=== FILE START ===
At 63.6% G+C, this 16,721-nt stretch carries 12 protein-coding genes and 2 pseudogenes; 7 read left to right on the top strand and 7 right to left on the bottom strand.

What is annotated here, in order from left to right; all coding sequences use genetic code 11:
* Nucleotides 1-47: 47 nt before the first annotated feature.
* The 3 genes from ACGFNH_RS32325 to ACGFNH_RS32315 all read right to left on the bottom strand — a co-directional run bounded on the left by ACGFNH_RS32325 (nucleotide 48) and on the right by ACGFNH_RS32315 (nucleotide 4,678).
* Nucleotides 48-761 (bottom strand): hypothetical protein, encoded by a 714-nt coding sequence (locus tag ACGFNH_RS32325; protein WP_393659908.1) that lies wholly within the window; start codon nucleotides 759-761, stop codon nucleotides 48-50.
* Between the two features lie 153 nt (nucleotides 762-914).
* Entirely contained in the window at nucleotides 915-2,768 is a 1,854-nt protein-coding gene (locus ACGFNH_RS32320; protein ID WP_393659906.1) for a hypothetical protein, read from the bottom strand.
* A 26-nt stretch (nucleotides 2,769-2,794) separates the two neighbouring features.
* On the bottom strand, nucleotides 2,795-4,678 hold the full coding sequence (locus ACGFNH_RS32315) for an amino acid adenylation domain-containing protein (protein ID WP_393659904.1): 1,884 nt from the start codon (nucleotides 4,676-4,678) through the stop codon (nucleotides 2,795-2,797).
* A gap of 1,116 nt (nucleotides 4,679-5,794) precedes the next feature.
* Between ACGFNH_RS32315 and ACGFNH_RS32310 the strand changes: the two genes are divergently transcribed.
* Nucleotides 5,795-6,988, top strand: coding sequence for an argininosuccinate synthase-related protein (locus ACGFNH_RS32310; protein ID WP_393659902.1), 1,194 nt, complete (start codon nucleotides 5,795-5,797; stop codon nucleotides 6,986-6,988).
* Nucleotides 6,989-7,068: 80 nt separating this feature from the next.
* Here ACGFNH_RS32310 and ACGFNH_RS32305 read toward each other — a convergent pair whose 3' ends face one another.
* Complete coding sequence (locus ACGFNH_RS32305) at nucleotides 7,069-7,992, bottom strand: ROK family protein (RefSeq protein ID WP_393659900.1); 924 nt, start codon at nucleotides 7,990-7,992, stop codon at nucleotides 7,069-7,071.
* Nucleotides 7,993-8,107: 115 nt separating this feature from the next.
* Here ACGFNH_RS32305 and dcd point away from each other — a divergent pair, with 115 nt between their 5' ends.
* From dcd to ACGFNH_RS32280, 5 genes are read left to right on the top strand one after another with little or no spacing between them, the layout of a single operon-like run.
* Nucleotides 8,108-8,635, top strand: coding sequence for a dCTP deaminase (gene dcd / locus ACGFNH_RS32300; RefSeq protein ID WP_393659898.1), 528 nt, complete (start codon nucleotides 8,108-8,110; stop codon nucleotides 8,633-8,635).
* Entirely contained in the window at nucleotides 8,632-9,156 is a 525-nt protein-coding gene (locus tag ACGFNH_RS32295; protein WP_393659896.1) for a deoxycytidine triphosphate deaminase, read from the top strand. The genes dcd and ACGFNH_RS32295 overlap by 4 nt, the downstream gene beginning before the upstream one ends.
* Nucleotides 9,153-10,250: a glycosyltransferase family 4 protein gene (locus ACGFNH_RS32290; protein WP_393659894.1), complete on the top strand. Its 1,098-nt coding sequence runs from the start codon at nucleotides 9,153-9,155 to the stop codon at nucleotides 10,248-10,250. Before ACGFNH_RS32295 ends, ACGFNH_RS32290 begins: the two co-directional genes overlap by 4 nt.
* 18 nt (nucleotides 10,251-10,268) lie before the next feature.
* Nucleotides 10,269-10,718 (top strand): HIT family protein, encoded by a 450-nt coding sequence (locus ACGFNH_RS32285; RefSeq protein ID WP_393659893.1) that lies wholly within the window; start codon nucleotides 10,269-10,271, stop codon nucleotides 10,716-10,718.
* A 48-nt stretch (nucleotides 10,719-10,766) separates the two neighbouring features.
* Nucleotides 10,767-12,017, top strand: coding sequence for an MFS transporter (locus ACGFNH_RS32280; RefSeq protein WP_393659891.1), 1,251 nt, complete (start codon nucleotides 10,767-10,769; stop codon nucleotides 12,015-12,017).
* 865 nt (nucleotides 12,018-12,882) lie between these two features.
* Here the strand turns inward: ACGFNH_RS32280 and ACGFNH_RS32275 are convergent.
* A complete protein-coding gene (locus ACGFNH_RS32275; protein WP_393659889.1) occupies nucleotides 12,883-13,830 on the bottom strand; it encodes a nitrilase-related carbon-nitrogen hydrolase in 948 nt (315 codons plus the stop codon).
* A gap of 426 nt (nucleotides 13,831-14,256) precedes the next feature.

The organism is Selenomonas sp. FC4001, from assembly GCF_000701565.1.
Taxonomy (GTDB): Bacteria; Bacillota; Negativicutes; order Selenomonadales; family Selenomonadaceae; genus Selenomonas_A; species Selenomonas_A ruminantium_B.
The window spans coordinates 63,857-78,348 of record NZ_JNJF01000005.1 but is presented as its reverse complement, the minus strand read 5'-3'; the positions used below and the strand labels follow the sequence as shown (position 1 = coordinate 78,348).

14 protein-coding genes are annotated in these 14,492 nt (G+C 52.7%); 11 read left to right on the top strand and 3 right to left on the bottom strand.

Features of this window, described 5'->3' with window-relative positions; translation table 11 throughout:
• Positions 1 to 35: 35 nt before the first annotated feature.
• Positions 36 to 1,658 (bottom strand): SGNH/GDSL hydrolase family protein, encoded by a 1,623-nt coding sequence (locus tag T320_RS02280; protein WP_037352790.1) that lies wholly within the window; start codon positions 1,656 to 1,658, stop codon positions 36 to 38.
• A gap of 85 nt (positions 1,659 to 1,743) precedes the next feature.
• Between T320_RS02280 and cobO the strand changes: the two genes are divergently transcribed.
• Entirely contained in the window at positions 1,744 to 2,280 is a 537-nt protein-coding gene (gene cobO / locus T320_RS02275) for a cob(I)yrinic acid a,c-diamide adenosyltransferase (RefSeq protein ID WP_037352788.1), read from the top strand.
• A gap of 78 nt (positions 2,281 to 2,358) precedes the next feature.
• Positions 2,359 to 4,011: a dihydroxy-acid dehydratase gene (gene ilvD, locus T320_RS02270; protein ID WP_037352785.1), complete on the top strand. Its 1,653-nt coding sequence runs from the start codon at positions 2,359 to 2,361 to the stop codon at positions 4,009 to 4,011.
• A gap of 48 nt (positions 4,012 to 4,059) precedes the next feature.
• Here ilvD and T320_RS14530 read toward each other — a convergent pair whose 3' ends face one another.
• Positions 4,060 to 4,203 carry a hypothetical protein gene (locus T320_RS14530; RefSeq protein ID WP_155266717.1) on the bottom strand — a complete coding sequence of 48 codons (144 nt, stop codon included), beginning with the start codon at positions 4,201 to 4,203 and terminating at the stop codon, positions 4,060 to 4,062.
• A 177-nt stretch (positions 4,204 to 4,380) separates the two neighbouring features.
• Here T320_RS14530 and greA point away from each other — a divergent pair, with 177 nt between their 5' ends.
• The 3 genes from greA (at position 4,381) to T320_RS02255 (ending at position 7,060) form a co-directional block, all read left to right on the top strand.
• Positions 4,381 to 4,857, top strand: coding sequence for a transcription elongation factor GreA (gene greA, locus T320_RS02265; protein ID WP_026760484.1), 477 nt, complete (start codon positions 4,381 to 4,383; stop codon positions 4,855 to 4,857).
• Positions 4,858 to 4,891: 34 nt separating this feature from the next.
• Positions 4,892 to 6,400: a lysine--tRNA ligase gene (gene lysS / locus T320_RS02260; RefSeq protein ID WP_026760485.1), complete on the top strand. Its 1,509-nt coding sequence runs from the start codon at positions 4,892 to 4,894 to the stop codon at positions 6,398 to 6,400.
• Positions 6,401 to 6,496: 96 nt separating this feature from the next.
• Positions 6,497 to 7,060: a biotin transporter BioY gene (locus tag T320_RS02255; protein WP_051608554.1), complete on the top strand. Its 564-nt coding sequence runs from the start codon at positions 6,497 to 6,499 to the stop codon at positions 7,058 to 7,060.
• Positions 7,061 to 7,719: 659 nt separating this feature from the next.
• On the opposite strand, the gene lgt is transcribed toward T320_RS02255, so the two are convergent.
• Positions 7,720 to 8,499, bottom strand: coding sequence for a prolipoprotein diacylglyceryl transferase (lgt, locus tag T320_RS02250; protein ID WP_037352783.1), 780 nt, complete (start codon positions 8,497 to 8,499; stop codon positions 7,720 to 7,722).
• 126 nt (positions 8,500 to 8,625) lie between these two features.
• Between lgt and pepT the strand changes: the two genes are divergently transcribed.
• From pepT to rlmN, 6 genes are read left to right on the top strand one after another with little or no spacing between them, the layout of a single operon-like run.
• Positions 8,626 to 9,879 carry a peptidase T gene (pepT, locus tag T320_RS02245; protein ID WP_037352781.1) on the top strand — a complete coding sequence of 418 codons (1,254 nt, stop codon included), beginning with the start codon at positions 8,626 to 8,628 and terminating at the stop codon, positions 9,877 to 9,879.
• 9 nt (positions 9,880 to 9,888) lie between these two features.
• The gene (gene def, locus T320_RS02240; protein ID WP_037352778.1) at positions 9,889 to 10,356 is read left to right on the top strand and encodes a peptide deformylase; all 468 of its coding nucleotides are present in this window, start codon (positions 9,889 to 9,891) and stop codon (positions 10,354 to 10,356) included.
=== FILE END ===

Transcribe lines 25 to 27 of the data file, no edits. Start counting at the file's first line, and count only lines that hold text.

* Nucleotides 10,767-12,017, top strand: coding sequence for an MFS transporter (locus ACGFNH_RS32280; RefSeq protein WP_393659891.1), 1,251 nt, complete (start codon nucleotides 10,767-10,769; stop codon nucleotides 12,015-12,017).
* 865 nt (nucleotides 12,018-12,882) lie between these two features.
* Here the strand turns inward: ACGFNH_RS32280 and ACGFNH_RS32275 are convergent.